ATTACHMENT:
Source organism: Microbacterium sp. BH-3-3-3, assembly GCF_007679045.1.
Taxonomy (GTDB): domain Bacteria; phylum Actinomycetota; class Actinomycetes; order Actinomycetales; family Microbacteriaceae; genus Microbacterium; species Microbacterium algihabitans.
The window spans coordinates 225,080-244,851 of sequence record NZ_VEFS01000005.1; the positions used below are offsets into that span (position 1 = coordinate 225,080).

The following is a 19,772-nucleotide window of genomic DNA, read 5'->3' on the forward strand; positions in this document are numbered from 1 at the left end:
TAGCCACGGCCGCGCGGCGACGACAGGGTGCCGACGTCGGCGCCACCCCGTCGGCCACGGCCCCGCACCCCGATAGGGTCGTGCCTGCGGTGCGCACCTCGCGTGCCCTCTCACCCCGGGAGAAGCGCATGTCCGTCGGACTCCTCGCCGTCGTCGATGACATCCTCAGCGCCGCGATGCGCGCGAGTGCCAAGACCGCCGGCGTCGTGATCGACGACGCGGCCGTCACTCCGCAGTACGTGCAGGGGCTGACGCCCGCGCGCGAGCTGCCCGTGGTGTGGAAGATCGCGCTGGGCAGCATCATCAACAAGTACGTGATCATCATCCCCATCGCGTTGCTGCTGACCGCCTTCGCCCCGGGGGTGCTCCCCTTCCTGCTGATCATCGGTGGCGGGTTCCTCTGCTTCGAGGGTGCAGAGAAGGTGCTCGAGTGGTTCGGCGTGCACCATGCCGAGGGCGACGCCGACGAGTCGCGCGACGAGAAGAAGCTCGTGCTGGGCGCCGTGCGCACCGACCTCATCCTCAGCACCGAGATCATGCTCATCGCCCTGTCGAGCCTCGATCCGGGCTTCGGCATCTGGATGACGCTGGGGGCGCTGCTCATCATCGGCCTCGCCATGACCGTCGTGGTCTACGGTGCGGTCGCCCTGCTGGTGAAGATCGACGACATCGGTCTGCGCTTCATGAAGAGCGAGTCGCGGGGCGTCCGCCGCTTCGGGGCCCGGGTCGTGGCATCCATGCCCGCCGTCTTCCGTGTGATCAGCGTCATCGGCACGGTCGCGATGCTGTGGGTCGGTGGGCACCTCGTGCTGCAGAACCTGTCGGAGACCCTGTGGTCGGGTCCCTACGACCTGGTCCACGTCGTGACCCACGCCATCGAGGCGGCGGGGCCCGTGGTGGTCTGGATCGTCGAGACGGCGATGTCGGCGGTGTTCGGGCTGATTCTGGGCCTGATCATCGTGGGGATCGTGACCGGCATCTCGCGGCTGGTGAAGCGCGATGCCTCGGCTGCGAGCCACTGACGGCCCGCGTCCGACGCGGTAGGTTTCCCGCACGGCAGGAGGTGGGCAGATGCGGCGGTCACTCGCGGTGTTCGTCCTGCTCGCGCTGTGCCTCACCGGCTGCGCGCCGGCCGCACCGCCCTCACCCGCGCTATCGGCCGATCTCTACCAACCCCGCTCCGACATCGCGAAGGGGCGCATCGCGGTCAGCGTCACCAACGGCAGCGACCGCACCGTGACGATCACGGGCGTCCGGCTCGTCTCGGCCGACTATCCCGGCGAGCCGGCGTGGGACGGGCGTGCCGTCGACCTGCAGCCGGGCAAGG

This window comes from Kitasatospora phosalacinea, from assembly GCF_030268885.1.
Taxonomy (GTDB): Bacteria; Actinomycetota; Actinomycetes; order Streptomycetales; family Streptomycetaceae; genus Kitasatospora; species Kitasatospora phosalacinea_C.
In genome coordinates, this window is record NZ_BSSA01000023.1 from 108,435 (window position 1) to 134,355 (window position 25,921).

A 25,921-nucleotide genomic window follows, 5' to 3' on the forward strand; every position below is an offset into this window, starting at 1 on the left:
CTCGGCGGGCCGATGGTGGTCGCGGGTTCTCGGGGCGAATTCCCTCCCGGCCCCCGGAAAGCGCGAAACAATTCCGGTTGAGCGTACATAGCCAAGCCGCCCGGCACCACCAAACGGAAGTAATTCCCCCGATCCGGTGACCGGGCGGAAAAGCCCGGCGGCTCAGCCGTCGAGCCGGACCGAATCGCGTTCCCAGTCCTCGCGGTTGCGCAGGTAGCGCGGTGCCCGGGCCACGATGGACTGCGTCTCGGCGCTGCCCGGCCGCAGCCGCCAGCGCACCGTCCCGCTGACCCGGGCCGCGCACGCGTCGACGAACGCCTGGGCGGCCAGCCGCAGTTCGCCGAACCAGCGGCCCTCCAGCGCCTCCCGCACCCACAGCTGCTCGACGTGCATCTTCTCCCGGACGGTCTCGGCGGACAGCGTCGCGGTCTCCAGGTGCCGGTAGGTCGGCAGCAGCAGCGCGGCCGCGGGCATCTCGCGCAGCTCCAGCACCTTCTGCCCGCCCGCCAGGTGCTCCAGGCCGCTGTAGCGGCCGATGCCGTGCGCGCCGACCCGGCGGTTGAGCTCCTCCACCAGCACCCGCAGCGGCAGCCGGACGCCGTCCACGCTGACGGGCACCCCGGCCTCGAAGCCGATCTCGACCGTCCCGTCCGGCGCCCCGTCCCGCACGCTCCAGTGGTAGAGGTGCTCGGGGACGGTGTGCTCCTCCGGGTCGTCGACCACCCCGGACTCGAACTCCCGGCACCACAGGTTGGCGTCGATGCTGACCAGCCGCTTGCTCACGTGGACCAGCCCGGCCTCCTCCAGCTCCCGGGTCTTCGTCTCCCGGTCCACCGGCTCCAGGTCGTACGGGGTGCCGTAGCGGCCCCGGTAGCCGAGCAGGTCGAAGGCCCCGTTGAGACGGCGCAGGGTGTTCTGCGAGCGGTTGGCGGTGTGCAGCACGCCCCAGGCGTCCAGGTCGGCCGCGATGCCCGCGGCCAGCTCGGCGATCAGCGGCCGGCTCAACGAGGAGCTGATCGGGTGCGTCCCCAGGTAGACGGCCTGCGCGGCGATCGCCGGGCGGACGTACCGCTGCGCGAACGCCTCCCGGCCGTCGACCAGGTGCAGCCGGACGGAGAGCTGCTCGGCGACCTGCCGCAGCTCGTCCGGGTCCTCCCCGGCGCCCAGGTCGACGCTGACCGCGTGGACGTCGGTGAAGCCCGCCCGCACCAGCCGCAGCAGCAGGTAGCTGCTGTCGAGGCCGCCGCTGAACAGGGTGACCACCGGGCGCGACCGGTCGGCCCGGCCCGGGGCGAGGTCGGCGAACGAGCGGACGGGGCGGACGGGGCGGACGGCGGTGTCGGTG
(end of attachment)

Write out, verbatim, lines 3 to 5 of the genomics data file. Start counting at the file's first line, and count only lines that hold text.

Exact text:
The window spans coordinates 225,080-244,851 of sequence record NZ_VEFS01000005.1; the positions used below are offsets into that span (position 1 = coordinate 225,080).

The following is a 19,772-nucleotide window of genomic DNA, read 5'->3' on the forward strand; positions in this document are numbered from 1 at the left end:
TAGCCACGGCCGCGCGGCGACGACAGGGTGCCGACGTCGGCGCCACCCCGTCGGCCACGGCCCCGCACCCCGATAGGGTCGTGCCTGCGGTGCGCACCTCGCGTGCCCTCTCACCCCGGGAGAAGCGCATGTCCGTCGGACTCCTCGCCGTCGTCGATGACATCCTCAGCGCCGCGATGCGCGCGAGTGCCAAGACCGCCGGCGTCGTGATCGACGACGCGGCCGTCACTCCGCAGTACGTGCAGGGGCTGACGCCCGCGCGCGAGCTGCCCGTGGTGTGGAAGATCGCGCTGGGCAGCATCATCAACAAGTACGTGATCATCATCCCCATCGCGTTGCTGCTGACCGCCTTCGCCCCGGGGGTGCTCCCCTTCCTGCTGATCATCGGTGGCGGGTTCCTCTGCTTCGAGGGTGCAGAGAAGGTGCTCGAGTGGTTCGGCGTGCACCATGCCGAGGGCGACGCCGACGAGTCGCGCGACGAGAAGAAGCTCGTGCTGGGCGCCGTGCGCACCGACCTCATCCTCAGCACCGAGATCATGCTCATCGCCCTGTCGAGCCTCGATCCGGGCTTCGGCATCTGGATGACGCTGGGGGCGCTGCTCATCATCGGCCTCGCCATGACCGTCGTGGTCTACGGTGCGGTCGCCCTGCTGGTGAAGATCGACGACATCGGTCTGCGCTTCATGAAGAGCGAGTCGCGGGGCGTCCGCCGCTTCGGGGCCCGGGTCGTGGCATCCATGCCCGCCGTCTTCCGTGTGATCAGCGTCATCGGCACGGTCGCGATGCTGTGGGTCGGTGGGCACCTCGTGCTGCAGAACCTGTCGGAGACCCTGTGGTCGGGTCCCTACGACCTGGTCCACGTCGTGACCCACGCCATCGAGGCGGCGGGGCCCGTGGTGGTCTGGATCGTCGAGACGGCGATGTCGGCGGTGTTCGGGCTGATTCTGGGCCTGATCATCGTGGGGATCGTGACCGGCATCTCGCGGCTGGTGAAGCGCGATGCCTCGGCTGCGAGCCACTGACGGCCCGCGTCCGACGCGGTAGGTTTCCCGCACGGCAGGAGGTGGGCAGATGCGGCGGTCACTCGCGGTGTTCGTCCTGCTCGCGCTGTGCCTCACCGGCTGCGCGCCGGCCGCACCGCCCTCACCCGCGCTATCGGCCGATCTCTACCAACCCCGCTCCGACATCGCGAAGGGGCGCATCGCGGTCAGCGTCACCAACGGCAGCGACCGCACCGTGACGATCACGGGCGTCCGGCTCGTCTCGGCCGACTATCCCGGCGAGCCGGCGTGGGACGGGCGTGCCGTCGACCTGCAGCCGGGCAAGG